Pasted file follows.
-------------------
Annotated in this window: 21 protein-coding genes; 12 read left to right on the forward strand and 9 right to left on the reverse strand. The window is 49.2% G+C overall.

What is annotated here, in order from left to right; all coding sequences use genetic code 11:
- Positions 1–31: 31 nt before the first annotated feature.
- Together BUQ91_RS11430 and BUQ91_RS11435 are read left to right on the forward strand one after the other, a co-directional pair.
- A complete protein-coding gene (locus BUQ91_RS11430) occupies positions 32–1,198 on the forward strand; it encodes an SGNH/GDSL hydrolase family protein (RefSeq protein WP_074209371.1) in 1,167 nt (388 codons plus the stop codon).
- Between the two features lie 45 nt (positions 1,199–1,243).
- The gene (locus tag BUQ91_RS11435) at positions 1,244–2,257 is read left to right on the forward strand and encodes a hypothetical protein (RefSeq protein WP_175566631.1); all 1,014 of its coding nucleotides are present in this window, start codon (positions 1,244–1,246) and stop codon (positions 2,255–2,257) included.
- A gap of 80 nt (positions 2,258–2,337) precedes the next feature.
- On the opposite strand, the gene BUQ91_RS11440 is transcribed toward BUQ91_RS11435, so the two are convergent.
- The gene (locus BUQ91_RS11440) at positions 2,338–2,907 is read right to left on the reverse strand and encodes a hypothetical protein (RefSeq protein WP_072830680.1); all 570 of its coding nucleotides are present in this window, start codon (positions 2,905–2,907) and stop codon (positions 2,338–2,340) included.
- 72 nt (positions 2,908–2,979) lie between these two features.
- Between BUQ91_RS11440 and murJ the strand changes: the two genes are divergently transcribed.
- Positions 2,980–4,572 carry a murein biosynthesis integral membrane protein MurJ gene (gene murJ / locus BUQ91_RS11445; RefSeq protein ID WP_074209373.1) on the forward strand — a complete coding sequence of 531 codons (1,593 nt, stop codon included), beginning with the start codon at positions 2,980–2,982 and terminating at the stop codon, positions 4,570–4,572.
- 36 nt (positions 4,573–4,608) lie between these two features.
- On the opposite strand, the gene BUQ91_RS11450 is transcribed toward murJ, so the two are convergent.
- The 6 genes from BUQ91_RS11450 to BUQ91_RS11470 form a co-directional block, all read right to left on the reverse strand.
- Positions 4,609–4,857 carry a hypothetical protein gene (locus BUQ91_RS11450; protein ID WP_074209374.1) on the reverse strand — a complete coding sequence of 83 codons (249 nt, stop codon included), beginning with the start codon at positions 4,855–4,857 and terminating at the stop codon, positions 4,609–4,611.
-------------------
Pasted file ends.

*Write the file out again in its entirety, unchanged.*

Annotated in this window: 21 protein-coding genes; 12 read left to right on the forward strand and 9 right to left on the reverse strand. The window is 49.2% G+C overall.

What is annotated here, in order from left to right; all coding sequences use genetic code 11:
- Positions 1–31: 31 nt before the first annotated feature.
- Together BUQ91_RS11430 and BUQ91_RS11435 are read left to right on the forward strand one after the other, a co-directional pair.
- A complete protein-coding gene (locus BUQ91_RS11430) occupies positions 32–1,198 on the forward strand; it encodes an SGNH/GDSL hydrolase family protein (RefSeq protein WP_074209371.1) in 1,167 nt (388 codons plus the stop codon).
- Between the two features lie 45 nt (positions 1,199–1,243).
- The gene (locus tag BUQ91_RS11435) at positions 1,244–2,257 is read left to right on the forward strand and encodes a hypothetical protein (RefSeq protein WP_175566631.1); all 1,014 of its coding nucleotides are present in this window, start codon (positions 1,244–1,246) and stop codon (positions 2,255–2,257) included.
- A gap of 80 nt (positions 2,258–2,337) precedes the next feature.
- On the opposite strand, the gene BUQ91_RS11440 is transcribed toward BUQ91_RS11435, so the two are convergent.
- The gene (locus BUQ91_RS11440) at positions 2,338–2,907 is read right to left on the reverse strand and encodes a hypothetical protein (RefSeq protein WP_072830680.1); all 570 of its coding nucleotides are present in this window, start codon (positions 2,905–2,907) and stop codon (positions 2,338–2,340) included.
- 72 nt (positions 2,908–2,979) lie between these two features.
- Between BUQ91_RS11440 and murJ the strand changes: the two genes are divergently transcribed.
- Positions 2,980–4,572 carry a murein biosynthesis integral membrane protein MurJ gene (gene murJ / locus BUQ91_RS11445; RefSeq protein ID WP_074209373.1) on the forward strand — a complete coding sequence of 531 codons (1,593 nt, stop codon included), beginning with the start codon at positions 2,980–2,982 and terminating at the stop codon, positions 4,570–4,572.
- 36 nt (positions 4,573–4,608) lie between these two features.
- On the opposite strand, the gene BUQ91_RS11450 is transcribed toward murJ, so the two are convergent.
- The 6 genes from BUQ91_RS11450 to BUQ91_RS11470 form a co-directional block, all read right to left on the reverse strand.
- Positions 4,609–4,857 carry a hypothetical protein gene (locus BUQ91_RS11450; protein ID WP_074209374.1) on the reverse strand — a complete coding sequence of 83 codons (249 nt, stop codon included), beginning with the start codon at positions 4,855–4,857 and terminating at the stop codon, positions 4,609–4,611.